New York Climate Change Congestion Charging Scheme Blocked by Federal Environment Law

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From Watts Up With That?

Essay by Eric Worrall

US Environmental laws are so complicated even green schemes backed by friendly regulators are struggling.

How liberals unintentionally made it harder to fight climate change

By Nathaniel Meyersohn, CNN
Updated 2:03 PM EDT, Sat August 12, 2023

New YorkCNN — 

A bedrock federal law designed to protect the environment and empower local communities is being weaponized to block progress on climate change, infrastructure and housing. 

The battle over New York City’s landmark congestion price plan is the latest example. 

After more than 50 years of efforts to implement a toll program that would slash greenhouse emissions from cars and reduce congestion in lower Manhattan, the plan cleared a milestone in May, when the federal government signed off on the release of an environmental assessment.

Then, last month, New Jersey sued to block the plan, citing the National Environmental Policy Act of 1970 (NEPA). The law requires federal agencies to give a detailed assessment of the environmental impact before approving projects that could significantly alter the environmental landscape.

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In this case I’m happy the congestion scheme was blocked. Congestion schemes are generally brutal regressive tax attacks on the poor and middle class. I don’t know the specifics of the New York scheme, but I’m guessing its just like all the others.

However this case hilights a broader issue. If green schemes backed by regulators struggle with court cases which will likely take years to resolve, imagine trying to get approval for say a new factory which does anything remotely polluting or dangerous, without strong regulatory support for your project.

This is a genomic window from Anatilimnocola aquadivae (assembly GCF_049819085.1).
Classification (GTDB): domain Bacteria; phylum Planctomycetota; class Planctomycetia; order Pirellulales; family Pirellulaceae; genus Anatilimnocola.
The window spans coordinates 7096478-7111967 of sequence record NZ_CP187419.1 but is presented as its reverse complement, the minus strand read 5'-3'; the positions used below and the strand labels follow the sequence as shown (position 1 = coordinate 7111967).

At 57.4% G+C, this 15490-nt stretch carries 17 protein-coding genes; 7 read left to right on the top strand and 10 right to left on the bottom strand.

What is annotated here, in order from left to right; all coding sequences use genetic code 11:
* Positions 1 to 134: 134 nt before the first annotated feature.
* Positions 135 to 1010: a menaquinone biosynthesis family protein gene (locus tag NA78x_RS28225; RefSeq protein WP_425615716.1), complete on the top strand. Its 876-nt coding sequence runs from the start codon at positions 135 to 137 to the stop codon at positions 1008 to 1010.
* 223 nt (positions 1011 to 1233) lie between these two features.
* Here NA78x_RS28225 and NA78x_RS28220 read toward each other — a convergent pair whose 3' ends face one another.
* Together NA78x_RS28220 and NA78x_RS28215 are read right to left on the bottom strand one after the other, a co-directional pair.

In my opinion, this paper regulatory roadblock is likely why other nations control the global market in strategic commodities such as Rare Earth minerals, and is at least part of the reason the US economy is struggling with supply chain issues.

The USA has all the mineral resources needed to do pretty much anything. But the USA only controls 15.8% of the world’s Rare Earth mineral market, mostly sourced from the Mountain Pass Mine in California. Other large deposits exist, such as an astoundingly rich deposit in Montana, which may be about to be developed.

But how long will getting approval for potential Rare Earth mines like that Montana deposit take? My guess, the difficulty of obtaining US regulatory approval for any remotely controversial economic activity, like refining Rare Earth minerals, is a big part of the problem, the reason the USA is late to the Rare Earth party, and who knows how many other key economic activities.